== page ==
Washington businesses have spoken a great deal about education, which turns out to be the big question facing the next Legislature and the new governor, Jay Inslee.
Indeed, both in recent months and even before this year's McCleary decision from the state Supreme Court forced the issue front and center for next year, business groups have been remarkably outspoken about the importance of education for the state's economy.
Surveying the Internet for the positions of business groups and major companies here, it's common to find statements about the need for a good education for all students. Here, for instance, is what the Washington Alliance for a Competitive Economy has to say:
The most important thing our state can do to ensure a better future for Washington is provide a quality education for all students. Recognizing that 70 percent of jobs will require postsecondary education by 2020, Washington must move toward a K-12 system designed to improve college and career readiness for all students. This system should be based on the idea that all children deserve high quality teachers and schools driven by standards that adequately prepare them for college and work.
That kind of view has also been heard from the outgoing Gov. Chris Gregoire, as well as from Inslee and his well-matched opponent, Rob McKenna.
But there's a difference between what Inslee and McKenna had to say about financing and what the sitting governor has learned from her eight years of experience. Late in the campaign, at an Oct. 25 news conference, Gregoire again counseled the two candidates that an improving economy alone will not meet the state Supreme Court’s ruling in the McCleary case that basic education must be amply funded.
She might easily have included the state’s business community in her admonishment.
A survey conducted by the author suggests that our leading businesses and their supporting organizations have been virtually silent on how the Legislature should answer the court’s mandate in the McCleary case that “regular and dependable” tax sources be found to fully fund basic K-12 education. A few have even suggested the court got it wrong. But all want the state to embrace, and fund, educational enhancements that support the high-tech industry.
Funding of education, both K-12 and higher education, is likely to dominate the Legislature’s agenda when it convenes Jan. 14. An interim work group, the Joint Task Force on Education Funding, has identified more than $3.4 billion in new basic education enhancements to be phased in over the next three state budgets over the coming six years (Washington enacts two-year or biennial budgets). The money would go to class-size reductions, student transportation, books and other operating costs, and full-day kindergarten. Additional enhancements are under consideration.
The task force has been directed to develop a “reliable and dependable” funding mechanism. It has been given the latitude to recommend several options, but it must recommend a preferred option. One option can be based on no new revenues; however, the task force then must identify cuts to other programs that will produce the needed funds. The task force will grapple with the issues at its next meeting on Tuesday.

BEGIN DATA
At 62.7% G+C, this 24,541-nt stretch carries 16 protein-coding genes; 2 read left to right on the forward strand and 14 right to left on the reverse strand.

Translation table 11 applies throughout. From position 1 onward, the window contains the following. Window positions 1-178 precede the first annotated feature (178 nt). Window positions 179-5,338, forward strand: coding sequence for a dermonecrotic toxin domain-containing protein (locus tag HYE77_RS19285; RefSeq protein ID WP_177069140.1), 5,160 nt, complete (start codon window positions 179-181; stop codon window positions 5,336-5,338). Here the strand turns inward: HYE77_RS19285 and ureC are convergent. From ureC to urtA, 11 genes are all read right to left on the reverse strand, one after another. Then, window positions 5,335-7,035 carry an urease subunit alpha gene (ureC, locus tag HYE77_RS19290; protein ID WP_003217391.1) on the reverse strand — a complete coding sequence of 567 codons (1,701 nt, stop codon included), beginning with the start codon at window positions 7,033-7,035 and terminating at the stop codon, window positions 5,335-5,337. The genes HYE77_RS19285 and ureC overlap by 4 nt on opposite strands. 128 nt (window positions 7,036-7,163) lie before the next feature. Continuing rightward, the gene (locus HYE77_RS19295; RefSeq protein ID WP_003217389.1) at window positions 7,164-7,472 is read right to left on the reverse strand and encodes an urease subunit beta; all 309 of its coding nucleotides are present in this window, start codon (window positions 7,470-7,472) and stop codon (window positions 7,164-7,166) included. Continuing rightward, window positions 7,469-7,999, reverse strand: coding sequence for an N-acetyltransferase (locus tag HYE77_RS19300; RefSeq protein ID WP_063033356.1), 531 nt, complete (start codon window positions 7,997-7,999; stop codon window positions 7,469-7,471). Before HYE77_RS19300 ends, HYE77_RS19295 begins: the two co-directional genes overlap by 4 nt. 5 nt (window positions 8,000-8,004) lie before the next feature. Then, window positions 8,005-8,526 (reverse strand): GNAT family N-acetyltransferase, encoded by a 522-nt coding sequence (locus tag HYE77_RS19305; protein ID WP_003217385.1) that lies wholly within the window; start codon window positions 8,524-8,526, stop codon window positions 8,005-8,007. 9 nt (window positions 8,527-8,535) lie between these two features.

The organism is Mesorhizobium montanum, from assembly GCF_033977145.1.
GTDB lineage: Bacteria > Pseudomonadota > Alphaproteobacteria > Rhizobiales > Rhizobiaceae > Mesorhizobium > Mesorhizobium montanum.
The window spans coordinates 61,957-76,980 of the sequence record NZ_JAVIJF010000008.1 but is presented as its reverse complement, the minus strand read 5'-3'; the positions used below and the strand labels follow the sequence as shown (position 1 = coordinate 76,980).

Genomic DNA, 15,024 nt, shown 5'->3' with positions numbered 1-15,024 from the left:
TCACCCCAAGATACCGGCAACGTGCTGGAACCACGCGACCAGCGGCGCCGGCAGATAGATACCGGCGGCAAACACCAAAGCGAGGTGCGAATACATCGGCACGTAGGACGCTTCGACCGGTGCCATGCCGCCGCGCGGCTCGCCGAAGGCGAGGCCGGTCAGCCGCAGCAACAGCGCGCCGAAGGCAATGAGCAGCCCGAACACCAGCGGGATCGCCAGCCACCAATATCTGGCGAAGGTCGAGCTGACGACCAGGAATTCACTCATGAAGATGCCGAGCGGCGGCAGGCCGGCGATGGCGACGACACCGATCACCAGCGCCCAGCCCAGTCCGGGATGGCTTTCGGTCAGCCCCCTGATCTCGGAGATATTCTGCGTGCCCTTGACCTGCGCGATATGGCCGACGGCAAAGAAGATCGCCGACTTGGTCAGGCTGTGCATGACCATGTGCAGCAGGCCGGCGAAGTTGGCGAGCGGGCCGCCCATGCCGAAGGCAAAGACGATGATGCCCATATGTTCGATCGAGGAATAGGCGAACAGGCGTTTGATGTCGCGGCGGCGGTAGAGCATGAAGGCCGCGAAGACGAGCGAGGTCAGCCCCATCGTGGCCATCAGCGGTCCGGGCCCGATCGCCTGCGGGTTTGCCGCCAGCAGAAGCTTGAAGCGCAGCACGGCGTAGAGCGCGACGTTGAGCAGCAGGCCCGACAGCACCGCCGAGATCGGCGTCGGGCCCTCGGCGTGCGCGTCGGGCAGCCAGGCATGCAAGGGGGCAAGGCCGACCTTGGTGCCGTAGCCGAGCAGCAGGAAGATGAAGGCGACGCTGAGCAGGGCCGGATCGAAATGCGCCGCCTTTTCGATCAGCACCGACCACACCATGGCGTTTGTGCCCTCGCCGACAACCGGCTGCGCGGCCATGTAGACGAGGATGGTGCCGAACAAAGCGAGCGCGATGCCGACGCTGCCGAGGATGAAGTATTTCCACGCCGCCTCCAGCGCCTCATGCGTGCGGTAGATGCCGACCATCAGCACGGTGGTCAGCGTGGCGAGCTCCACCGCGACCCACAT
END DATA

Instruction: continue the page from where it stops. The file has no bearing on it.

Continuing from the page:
Gregoire believes the next Legislature must make a start on K-12 funding in the 2013 session. She will soon send her final budget proposal to legislators, which she indicates will include a down payment of at least $1 billion and also address a shortfall of $1 billion or so for other programs. And she indicated in her Oct. 25 remarks that her proposal will include new taxes to fill the gap; that's something Inslee reiterated last week that he believes is unnecessary.
Business has a large stake in an excellent public education system, which it often articulates by suggesting a direct linkage between quality education and a vibrant economy. It strongly promotes STEM (science, technology, engineering, and math) education. And the business community also advocates for favorable business tax treatment, including tax breaks.
A plethora of associations speak for business on education and other state policy matters and their positions are available for public review. They often join in coalitions to promote the need for public policies favorable to business.
The following review is based on a search conducted last month through policy statements posted on websites and in op-eds which looked for specific mention of the McCleary decision and education funding. (Note: There may be other organizations and also education funding activity that is not posted and easily found. If so, please comment below.)
The Association of Washington Business: The venerable AWB is Washington’s is the state’s largest business association with more than 7,900 members representing 700,000 employees. Its membership includes major employers like Boeing, Microsoft and Weyerhaeuser, as well as many medium-size and small firms. The AWB considers itself the state’s chamber of commerce and manufacturing and technology association. Its stated mission is to “advance an economic climate that enables our members, employees, and all citizens to prosper.”
The AWB annually holds a policy summit. This year’s summit focused on national issues: the future of aerospace; health care reform; trade; debt; and new jobs. It has an education and training committee, but no positions on McCleary and education funding could be found. It also publishes a quarterly magazine. The most recent issue carried an article by Chris Korsmo, CEO, League of Education Voters, opposing I-1185, the Eyman measure to re-impose the supermajority voting requirement, which the AWB had earlier endorsed. (Voters just passed the Eyman measure resoundingly.)
Washington Roundtable: Founded in 1983, the Roundtable is comprised of senior executives from major private sector employers throughout the state who work to “create positive change on critical policy issues that foster economic growth, generate jobs and improve quality of life for Washingtonians”. Its education committee “engages on issues relevant to improving K-12 and higher education in Washington and ensuring every student is prepared for work, college and life.” And it supports two education initiatives, the Partnership for Learning and Excellent Schools Now.
The Partnership “communicates about Washington’s school improvement efforts and the need to better prepare… high school graduates for the demands of today’s global society.” Excellent Schools is a coalition of education, business and community-based organizations “working to achieve meaningful education reform that increases student achievement, closes the achievement gap and prepares students to be college and career-ready”. It is promoting a K-12 education reform effort called A+ Washington.